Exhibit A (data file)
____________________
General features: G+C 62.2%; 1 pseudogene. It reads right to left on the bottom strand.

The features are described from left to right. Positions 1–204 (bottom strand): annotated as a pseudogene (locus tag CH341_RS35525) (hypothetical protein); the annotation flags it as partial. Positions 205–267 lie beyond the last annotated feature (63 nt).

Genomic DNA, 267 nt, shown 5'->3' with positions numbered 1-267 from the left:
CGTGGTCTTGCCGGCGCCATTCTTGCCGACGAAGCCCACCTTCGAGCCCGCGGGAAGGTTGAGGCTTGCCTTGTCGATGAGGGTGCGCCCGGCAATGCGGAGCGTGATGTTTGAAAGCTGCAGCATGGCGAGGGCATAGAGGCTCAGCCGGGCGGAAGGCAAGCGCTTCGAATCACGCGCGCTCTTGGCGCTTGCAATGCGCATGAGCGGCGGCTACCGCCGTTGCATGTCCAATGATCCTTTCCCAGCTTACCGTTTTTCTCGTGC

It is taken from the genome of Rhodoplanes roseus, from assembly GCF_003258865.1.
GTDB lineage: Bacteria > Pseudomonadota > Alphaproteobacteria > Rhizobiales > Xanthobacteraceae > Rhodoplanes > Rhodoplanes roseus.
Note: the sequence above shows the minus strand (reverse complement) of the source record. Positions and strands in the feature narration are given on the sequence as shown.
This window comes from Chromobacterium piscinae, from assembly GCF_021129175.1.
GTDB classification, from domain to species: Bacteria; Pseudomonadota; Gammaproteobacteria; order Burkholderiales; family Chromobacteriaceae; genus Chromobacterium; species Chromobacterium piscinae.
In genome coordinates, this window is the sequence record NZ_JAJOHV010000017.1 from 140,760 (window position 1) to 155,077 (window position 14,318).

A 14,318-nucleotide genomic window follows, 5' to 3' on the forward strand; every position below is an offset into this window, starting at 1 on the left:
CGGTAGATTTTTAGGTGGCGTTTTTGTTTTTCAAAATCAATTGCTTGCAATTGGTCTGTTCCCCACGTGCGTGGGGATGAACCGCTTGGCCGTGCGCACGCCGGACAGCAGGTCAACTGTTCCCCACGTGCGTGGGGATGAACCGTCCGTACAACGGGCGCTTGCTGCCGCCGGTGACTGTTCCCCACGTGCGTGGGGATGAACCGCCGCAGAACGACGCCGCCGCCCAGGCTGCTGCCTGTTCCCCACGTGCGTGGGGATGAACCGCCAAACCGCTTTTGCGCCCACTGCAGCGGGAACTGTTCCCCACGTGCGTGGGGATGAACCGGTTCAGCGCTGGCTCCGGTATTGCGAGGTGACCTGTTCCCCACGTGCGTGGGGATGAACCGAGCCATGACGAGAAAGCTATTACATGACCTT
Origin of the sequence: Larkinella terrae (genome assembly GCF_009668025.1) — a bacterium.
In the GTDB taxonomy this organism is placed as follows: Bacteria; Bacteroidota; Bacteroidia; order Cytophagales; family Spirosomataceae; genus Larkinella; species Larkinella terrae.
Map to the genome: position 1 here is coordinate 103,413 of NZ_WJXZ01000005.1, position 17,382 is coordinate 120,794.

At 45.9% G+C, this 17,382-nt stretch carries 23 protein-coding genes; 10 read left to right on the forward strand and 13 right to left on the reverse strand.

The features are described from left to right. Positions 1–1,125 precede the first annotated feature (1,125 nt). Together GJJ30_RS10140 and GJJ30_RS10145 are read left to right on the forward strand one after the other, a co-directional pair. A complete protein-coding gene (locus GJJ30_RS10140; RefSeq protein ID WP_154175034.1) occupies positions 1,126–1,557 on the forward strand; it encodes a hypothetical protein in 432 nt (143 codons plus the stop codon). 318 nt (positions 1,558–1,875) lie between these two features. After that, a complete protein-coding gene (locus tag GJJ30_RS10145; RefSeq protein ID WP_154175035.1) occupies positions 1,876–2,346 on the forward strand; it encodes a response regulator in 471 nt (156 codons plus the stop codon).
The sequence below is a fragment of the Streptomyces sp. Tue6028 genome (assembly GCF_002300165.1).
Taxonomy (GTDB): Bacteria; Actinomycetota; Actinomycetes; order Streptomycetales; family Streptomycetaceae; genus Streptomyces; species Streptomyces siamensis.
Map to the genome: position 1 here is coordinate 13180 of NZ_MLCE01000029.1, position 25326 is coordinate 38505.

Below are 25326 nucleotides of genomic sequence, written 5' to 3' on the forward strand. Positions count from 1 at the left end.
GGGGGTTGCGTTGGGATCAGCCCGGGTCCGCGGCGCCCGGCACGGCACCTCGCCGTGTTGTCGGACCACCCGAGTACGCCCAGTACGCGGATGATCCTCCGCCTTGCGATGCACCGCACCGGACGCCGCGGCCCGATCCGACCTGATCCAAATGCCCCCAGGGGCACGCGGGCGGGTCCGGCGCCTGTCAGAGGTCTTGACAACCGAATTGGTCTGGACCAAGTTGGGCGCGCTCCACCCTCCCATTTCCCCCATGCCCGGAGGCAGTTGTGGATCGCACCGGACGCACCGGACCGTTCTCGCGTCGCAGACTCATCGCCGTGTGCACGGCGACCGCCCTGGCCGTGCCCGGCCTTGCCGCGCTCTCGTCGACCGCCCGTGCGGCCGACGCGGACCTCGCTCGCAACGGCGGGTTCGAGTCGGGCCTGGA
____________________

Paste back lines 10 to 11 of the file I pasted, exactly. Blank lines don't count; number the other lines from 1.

In genome coordinates, this window is the sequence record NZ_JAJOHV010000017.1 from 140,760 (window position 1) to 155,077 (window position 14,318).

A 14,318-nucleotide genomic window follows, 5' to 3' on the forward strand; every position below is an offset into this window, starting at 1 on the left: